A strong step forward today in just a couple of hours of work. Access was still difficult for working on the engine bed. As I began positioning the drill (with extra long bit) over the bolt hole to over-size it, I couldn’t get the drill to stand up straight. The exhaust elbow was in the way. I took it off, which was far easier than I could have imagined, and also discovered a brittle hose in the process. This is a good thing, because I don’t think it would have lasted another season.
With the elbow out of the way, I could drill with impunity. Opening up the original bolt hole revealed “dark matter,” not nice, bright, clean saw dust. So I drilled another hole a couple of inches away. More dark stuff. Another hole, more mulch. Then I started angling the bit after the hole was drilled – and found nothing solid below the .25″ top layer of glass. After 5-6 holes, it was apparent that there was nothing but rot underneath the fiberglass.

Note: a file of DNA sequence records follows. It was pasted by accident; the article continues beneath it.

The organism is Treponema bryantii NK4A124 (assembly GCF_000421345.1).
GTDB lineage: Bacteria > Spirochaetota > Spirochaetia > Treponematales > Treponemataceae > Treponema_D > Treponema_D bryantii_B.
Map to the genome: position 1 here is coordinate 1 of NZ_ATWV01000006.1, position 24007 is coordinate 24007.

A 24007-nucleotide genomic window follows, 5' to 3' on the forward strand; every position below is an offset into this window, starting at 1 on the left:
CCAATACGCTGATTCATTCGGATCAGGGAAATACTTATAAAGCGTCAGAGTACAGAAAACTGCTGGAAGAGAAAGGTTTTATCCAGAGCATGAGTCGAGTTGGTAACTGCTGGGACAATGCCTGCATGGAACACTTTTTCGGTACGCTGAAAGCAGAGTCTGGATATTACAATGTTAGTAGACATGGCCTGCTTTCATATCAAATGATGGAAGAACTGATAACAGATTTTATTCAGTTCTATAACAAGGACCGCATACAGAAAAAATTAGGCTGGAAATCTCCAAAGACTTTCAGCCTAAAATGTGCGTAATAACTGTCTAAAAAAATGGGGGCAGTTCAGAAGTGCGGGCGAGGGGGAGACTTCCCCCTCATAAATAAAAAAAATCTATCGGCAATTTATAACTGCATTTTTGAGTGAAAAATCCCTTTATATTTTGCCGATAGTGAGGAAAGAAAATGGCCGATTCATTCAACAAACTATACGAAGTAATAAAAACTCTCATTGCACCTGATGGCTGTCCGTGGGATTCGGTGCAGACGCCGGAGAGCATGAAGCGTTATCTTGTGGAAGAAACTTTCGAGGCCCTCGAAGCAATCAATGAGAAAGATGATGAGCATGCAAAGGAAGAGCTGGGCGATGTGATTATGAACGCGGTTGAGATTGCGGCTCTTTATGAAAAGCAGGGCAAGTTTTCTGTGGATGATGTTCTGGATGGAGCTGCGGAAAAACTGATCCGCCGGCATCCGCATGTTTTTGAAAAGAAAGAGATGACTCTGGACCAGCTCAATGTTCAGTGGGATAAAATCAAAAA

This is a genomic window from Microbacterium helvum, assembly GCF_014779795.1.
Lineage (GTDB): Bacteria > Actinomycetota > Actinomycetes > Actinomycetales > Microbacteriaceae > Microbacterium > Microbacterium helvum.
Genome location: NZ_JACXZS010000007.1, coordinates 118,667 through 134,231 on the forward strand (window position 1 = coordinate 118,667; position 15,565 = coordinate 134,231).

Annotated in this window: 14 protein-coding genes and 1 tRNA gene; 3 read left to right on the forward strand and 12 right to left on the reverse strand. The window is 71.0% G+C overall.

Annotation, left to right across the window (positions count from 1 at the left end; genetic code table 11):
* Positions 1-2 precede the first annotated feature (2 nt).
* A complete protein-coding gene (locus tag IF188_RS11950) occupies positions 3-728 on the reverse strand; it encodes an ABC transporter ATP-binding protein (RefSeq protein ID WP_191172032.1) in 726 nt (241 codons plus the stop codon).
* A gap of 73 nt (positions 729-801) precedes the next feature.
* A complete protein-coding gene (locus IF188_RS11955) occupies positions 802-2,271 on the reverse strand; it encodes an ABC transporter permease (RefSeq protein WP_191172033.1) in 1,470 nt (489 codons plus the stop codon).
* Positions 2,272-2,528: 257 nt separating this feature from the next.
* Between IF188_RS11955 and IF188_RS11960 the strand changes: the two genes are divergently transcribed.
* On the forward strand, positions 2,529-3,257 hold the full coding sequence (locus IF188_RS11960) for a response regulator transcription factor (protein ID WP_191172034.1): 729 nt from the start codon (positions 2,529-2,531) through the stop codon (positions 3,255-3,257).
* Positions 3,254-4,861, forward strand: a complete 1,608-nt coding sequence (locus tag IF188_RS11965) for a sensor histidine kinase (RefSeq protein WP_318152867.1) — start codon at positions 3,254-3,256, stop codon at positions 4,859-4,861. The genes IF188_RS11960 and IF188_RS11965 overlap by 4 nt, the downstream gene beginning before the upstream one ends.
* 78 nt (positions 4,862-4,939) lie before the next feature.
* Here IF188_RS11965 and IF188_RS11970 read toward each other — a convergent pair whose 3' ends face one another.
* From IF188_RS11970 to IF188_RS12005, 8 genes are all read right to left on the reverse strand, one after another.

At this point I pulled out the angle grinder, donned respirator and face mask, and started cutting the glass from the top of the engine bed.
That was all I had time to do on the engine bed today. But while bent double in the engine room I started a couple of other ancillary chores. It is time to renew the hose between the shaft log and the stuffing box, so I removed the securing bolts and set screw from the shaft coupling. The shaft will have to come out, of course, to change the hose.
I continue to be impressed with PB Blaster – the penetrating lubricant that un-sticks things long stuck and rusted. These bolts came right out.
However, the shaft is pressed into the coupling with a key, and it is going to take more than a wood block and hammer to get the shaft and key unlocked from the coupling. All I managed to accomplish with the hammer was smash my thumb. . . didn’t take long either.
If hitting your thumb with a hammer doesn’t get the shaft uncoupled, the next best method is to press it out with a socket between the coupling plates. Requires longer bolts and nuts for the coupling, and a little more time, but it’s painless. Unlike whacking the thumb.